Capcom's Monster Hunter franchise is huge in Japan. Outside Japan? Not so huge. There must be reasons for that. There are, apparently.
One of the biggest reasons seems to be the game's ad hoc network play. For Monster Hunter, this type of play is so popular that friends often meet up just to play MH. Capcom's Keiji Inafune explains to Game Informer:
It's important to bear in mind that the game wasn't initially a success in Japan. When it first came out, it still had people playing together cooperatively, but it was based online in a much more limited way compared to PSP. When it moved to the PSP and you could have four people sitting around together to play on an ad hoc network, that's when it really took off in Japan. So you'd get friends playing together and get people of different skill levels and experience levels helping each other out and interacting that way. This plays a big part in why it was so successful in Japan—it's a game that takes a long time to find interesting. There's quite a long ramp to get to the point where you're actually into the game. If you're playing with four other people in that way, you're much more likely to hit that point than if you're by yourself. For the U.S., really, we need to convey how fun it is to play to people and to get to the point where you find the game interesting. Probably playing on infrastructure mode isn't really the way to do that, that's my feeling. It's about getting people together and having them go through this experience together.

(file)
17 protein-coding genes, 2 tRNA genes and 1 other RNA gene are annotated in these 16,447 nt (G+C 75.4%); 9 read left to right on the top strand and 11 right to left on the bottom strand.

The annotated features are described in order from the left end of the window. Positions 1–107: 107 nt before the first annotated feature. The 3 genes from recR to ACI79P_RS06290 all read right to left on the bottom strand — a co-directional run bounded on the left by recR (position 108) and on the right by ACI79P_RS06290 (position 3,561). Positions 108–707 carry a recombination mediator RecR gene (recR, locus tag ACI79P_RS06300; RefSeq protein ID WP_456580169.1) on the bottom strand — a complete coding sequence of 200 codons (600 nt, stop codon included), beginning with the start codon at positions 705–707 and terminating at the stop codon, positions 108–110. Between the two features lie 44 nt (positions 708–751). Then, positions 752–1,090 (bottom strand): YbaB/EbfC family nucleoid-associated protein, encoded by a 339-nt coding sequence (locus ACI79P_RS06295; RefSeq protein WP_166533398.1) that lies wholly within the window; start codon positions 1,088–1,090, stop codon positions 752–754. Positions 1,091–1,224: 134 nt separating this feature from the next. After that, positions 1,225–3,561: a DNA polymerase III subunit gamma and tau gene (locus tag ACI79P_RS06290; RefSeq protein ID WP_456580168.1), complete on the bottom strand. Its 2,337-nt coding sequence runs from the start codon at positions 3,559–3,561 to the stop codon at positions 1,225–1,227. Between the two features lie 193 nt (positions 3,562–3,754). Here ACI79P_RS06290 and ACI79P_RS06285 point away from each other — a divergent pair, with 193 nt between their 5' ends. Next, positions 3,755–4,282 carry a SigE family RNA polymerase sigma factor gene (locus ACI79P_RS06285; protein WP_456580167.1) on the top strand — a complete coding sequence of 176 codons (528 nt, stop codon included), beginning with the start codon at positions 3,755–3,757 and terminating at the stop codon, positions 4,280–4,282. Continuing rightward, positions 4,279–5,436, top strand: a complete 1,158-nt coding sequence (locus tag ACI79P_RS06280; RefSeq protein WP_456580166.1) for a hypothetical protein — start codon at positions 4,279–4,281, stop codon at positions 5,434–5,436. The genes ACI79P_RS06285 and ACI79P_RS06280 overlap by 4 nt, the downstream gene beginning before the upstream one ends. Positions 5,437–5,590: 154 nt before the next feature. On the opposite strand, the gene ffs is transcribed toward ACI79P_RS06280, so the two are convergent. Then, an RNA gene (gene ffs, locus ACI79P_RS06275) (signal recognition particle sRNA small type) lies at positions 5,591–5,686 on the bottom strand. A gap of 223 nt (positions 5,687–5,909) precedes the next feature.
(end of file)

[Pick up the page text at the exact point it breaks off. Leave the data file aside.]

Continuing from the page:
Monster Hunter is obviously fun to play — however, we think the hard sell is going to be convincing Western gamers they need to play with a bunch of friends together in the same room to truly enjoy the experience. Though, it's possible. Anything is possible.
Well, not anything.
East Meets West—Capcom's Inafune Talks Dark Void, More [Game Informer via Go Nintendo]